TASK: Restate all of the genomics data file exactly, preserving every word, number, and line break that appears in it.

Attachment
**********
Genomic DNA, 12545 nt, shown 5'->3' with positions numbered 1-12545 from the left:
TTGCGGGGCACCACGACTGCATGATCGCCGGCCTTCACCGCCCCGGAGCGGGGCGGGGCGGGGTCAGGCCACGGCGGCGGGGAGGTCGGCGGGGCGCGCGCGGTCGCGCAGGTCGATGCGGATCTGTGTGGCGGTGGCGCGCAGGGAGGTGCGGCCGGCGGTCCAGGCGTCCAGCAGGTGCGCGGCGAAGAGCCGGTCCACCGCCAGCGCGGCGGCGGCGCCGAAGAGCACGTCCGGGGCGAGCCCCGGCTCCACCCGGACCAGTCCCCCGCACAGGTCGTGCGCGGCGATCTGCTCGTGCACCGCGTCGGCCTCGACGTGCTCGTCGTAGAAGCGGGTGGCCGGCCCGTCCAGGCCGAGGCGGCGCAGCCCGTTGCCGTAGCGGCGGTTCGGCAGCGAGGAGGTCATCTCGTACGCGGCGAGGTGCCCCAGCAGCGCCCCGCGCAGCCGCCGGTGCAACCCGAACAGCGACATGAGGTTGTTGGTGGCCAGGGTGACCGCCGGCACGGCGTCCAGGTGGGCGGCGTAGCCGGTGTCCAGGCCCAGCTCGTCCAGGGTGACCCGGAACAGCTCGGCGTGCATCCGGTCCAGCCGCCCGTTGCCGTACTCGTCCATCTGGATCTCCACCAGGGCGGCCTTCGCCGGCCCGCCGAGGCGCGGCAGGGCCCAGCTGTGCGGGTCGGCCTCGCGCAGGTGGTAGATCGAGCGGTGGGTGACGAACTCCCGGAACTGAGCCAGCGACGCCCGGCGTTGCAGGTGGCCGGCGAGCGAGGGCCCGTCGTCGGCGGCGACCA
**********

Genomic DNA, 12545 nt, shown 5'->3' with positions numbered 1-12545 from the left:
TTGCGGGGCACCACGACTGCATGATCGCCGGCCTTCACCGCCCCGGAGCGGGGCGGGGCGGGGTCAGGCCACGGCGGCGGGGAGGTCGGCGGGGCGCGCGCGGTCGCGCAGGTCGATGCGGATCTGTGTGGCGGTGGCGCGCAGGGAGGTGCGGCCGGCGGTCCAGGCGTCCAGCAGGTGCGCGGCGAAGAGCCGGTCCACCGCCAGCGCGGCGGCGGCGCCGAAGAGCACGTCCGGGGCGAGCCCCGGCTCCACCCGGACCAGTCCCCCGCACAGGTCGTGCGCGGCGATCTGCTCGTGCACCGCGTCGGCCTCGACGTGCTCGTCGTAGAAGCGGGTGGCCGGCCCGTCCAGGCCGAGGCGGCGCAGCCCGTTGCCGTAGCGGCGGTTCGGCAGCGAGGAGGTCATCTCGTACGCGGCGAGGTGCCCCAGCAGCGCCCCGCGCAGCCGCCGGTGCAACCCGAACAGCGACATGAGGTTGTTGGTGGCCAGGGTGACCGCCGGCACGGCGTCCAGGTGGGCGGCGTAGCCGGTGTCCAGGCCCAGCTCGTCCAGGGTGACCCGGAACAGCTCGGCGTGCATCCGGTCCAGCCGCCCGTTGCCGTACTCGTCCATCTGGATCTCCACCAGGGCGGCCTTCGCCGGCCCGCCGAGGCGCGGCAGGGCCCAGCTGTGCGGGTCGGCCTCGCGCAGGTGGTAGATCGAGCGGTGGGTGACGAACTCCCGGAACTGAGCCAGCGACGCCCGGCGTTGCAGGTGGCCGGCGAGCGAGGGCCCGTCGTCGGCGGCGACCA